It was previously reported that the presence or absence of TMPRSS2 determines the SARS-CoV-2 entry route either via membrane fusion or endocytosis, respectively10,14. E64d, a cathepsin L inhibitor, significantly inhibits endosomal SARS-CoV-2 infection mainly in the absence of TMPRSS2 while camostat, a serine-protease-inhibitor, inhibits membrane-fusion-mediated infection in the TMPRSS2 positive cells10.

HEK293T do not express TMPRSS2 and cells ectopically expressing TMPRSS2 were more susceptible to infection with both SARS-CoV-2 and the related pseudovirions10. We observed similar behavior with lenti-Spike. In the absence of TMPRSS2, lenti-Spike infection of HEK293T-hACE2 was robustly inhibited with both E64d and imatinib but not camostat (Fig. 2d). However, in the TMPRSS2 positive cells, the level of inhibition by imatinib was significantly higher over that of E64d (Fig. 2e). While E64d and camostat effects are dependent on the absence or presence of TMPRSS2, respectively, imatinib was active in both cases, indicating that imatinib effectively inhibits both routes of infection; receptor-mediated-endocytosis and membrane fusion.

Imatinib slows down Spike-mediated syncytia-formation

Syncytia formation, obtained by cell-to-cell fusion, characterizes Coronaviridae infection13,28. It describes a cytopathic effect promoting virion-free cell-to-cell spread, tissue damage and cell death29. Having demonstrated that imatinib inhibited the very early steps of infection, we next asked whether the inhibition is at the level of membrane fusion. To this end, we established a quantitative cell–cell membrane fusion assay. For visualizing and quantifying fusion events in real-time, we used a bimolecular fluorescence complementation (BiFC) approach. We transfected cells with either Spike and Fos-YFPc (C-terminal fragment of YFP) or hACE2 and Jun-YFPn (N-terminal fragment of YFP). Jun and Fos are nuclear transcription factors that heterodimerize in the nucleus. Cell nuclei become YFP positive only upon cell fusion and complementation of split-YFP via Jun-Fos heterodimerization (Fig. 3a, b)30,31. Cells were treated with imatinib 2 h prior to their mixing and YFP positive cells were quantified at different time points. Interestingly, imatinib significantly inhibited fusion kinetics dose-dependently, whereas E64d was barely active (Fig. 3c). Since E64d drug targets the endosome localized cathepsin L, it would explain why our assay of cell–cell fusion is E64d refractory14,15,32.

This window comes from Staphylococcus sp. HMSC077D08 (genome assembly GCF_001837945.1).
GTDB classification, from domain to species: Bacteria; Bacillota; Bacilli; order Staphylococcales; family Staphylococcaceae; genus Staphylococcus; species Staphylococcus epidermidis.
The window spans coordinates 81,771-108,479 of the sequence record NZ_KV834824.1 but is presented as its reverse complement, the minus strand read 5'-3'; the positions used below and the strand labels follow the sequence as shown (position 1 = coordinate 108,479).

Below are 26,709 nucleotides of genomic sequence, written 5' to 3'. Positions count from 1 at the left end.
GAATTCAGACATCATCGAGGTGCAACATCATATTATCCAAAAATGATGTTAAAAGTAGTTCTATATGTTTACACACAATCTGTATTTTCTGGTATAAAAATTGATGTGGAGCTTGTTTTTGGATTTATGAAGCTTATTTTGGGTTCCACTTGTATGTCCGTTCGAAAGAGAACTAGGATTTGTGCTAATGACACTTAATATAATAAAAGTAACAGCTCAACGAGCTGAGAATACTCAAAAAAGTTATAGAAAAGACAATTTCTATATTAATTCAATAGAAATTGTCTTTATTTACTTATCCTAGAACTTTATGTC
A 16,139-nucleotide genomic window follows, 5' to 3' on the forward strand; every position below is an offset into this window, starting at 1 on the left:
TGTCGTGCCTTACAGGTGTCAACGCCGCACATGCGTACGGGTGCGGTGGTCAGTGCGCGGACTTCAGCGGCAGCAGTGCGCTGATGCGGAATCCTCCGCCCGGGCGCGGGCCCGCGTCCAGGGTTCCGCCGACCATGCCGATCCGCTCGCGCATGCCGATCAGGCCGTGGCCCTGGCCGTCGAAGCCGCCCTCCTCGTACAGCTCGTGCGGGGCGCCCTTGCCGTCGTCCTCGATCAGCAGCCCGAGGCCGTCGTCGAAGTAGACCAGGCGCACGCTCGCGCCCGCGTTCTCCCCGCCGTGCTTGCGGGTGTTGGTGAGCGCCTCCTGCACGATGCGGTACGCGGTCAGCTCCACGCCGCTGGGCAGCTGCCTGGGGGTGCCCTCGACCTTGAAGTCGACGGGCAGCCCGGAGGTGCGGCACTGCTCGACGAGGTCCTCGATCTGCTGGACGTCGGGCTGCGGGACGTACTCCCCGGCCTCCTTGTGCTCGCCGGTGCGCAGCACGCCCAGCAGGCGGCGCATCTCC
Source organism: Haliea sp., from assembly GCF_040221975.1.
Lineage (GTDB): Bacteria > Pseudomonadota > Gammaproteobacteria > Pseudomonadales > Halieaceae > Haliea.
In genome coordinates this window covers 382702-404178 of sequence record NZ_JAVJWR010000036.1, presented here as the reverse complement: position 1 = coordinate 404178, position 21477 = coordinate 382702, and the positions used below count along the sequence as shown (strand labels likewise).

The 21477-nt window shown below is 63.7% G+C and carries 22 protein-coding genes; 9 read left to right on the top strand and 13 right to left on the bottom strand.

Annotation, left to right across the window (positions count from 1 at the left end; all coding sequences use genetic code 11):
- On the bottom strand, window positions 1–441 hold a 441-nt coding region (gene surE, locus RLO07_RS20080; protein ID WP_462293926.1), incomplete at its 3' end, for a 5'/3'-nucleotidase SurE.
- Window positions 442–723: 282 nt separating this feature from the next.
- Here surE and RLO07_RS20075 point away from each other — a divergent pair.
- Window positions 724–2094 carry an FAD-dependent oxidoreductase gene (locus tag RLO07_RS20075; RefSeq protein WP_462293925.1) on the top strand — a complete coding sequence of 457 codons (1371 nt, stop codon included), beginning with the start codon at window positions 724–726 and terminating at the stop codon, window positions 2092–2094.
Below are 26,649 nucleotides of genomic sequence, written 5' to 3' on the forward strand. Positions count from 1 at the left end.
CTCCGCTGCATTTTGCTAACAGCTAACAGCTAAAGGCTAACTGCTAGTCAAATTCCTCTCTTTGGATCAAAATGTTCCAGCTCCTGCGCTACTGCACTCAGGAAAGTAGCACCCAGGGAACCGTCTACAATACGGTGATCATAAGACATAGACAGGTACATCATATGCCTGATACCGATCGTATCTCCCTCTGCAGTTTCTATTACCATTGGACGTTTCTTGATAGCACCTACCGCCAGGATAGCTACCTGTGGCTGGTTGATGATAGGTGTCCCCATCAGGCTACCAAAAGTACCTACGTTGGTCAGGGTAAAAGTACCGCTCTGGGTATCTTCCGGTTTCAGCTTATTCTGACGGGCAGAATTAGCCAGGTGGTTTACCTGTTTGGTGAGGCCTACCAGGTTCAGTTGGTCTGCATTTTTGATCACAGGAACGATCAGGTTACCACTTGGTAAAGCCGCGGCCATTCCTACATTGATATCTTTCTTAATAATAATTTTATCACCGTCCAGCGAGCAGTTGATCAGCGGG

Figure 3
figure 3